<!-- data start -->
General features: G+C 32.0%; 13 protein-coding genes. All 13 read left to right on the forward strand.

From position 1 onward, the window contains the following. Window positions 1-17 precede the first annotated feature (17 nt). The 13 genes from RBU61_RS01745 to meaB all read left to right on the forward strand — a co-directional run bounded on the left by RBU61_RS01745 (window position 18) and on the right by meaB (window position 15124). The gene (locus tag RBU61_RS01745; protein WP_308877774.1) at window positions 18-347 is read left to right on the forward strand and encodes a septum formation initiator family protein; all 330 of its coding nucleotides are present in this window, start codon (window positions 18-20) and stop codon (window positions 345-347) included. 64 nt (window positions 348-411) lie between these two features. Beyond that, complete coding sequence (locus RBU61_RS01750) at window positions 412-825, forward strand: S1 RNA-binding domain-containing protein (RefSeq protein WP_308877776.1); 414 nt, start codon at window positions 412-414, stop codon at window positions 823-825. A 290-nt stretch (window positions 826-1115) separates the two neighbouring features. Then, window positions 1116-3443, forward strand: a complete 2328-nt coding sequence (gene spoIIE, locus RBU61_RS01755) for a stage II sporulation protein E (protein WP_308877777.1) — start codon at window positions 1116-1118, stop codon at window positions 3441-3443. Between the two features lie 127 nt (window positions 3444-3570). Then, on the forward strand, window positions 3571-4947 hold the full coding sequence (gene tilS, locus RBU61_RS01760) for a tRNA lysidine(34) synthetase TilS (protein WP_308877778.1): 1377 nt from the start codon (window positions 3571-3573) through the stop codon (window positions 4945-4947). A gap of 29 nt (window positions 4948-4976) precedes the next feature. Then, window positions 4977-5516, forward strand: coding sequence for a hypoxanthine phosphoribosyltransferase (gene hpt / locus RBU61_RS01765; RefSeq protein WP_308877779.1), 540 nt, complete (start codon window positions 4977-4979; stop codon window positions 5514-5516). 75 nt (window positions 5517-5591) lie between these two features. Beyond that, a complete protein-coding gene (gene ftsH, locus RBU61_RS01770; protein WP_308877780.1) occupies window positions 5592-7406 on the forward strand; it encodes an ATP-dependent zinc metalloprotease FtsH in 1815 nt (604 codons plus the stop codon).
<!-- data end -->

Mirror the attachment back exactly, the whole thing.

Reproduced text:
General features: G+C 32.0%; 13 protein-coding genes. All 13 read left to right on the forward strand.

From position 1 onward, the window contains the following. Window positions 1-17 precede the first annotated feature (17 nt). The 13 genes from RBU61_RS01745 to meaB all read left to right on the forward strand — a co-directional run bounded on the left by RBU61_RS01745 (window position 18) and on the right by meaB (window position 15124). The gene (locus tag RBU61_RS01745; protein WP_308877774.1) at window positions 18-347 is read left to right on the forward strand and encodes a septum formation initiator family protein; all 330 of its coding nucleotides are present in this window, start codon (window positions 18-20) and stop codon (window positions 345-347) included. 64 nt (window positions 348-411) lie between these two features. Beyond that, complete coding sequence (locus RBU61_RS01750) at window positions 412-825, forward strand: S1 RNA-binding domain-containing protein (RefSeq protein WP_308877776.1); 414 nt, start codon at window positions 412-414, stop codon at window positions 823-825. A 290-nt stretch (window positions 826-1115) separates the two neighbouring features. Then, window positions 1116-3443, forward strand: a complete 2328-nt coding sequence (gene spoIIE, locus RBU61_RS01755) for a stage II sporulation protein E (protein WP_308877777.1) — start codon at window positions 1116-1118, stop codon at window positions 3441-3443. Between the two features lie 127 nt (window positions 3444-3570). Then, on the forward strand, window positions 3571-4947 hold the full coding sequence (gene tilS, locus RBU61_RS01760) for a tRNA lysidine(34) synthetase TilS (protein WP_308877778.1): 1377 nt from the start codon (window positions 3571-3573) through the stop codon (window positions 4945-4947). A gap of 29 nt (window positions 4948-4976) precedes the next feature. Then, window positions 4977-5516, forward strand: coding sequence for a hypoxanthine phosphoribosyltransferase (gene hpt / locus RBU61_RS01765; RefSeq protein WP_308877779.1), 540 nt, complete (start codon window positions 4977-4979; stop codon window positions 5514-5516). 75 nt (window positions 5517-5591) lie between these two features. Beyond that, a complete protein-coding gene (gene ftsH, locus RBU61_RS01770; protein WP_308877780.1) occupies window positions 5592-7406 on the forward strand; it encodes an ATP-dependent zinc metalloprotease FtsH in 1815 nt (604 codons plus the stop codon).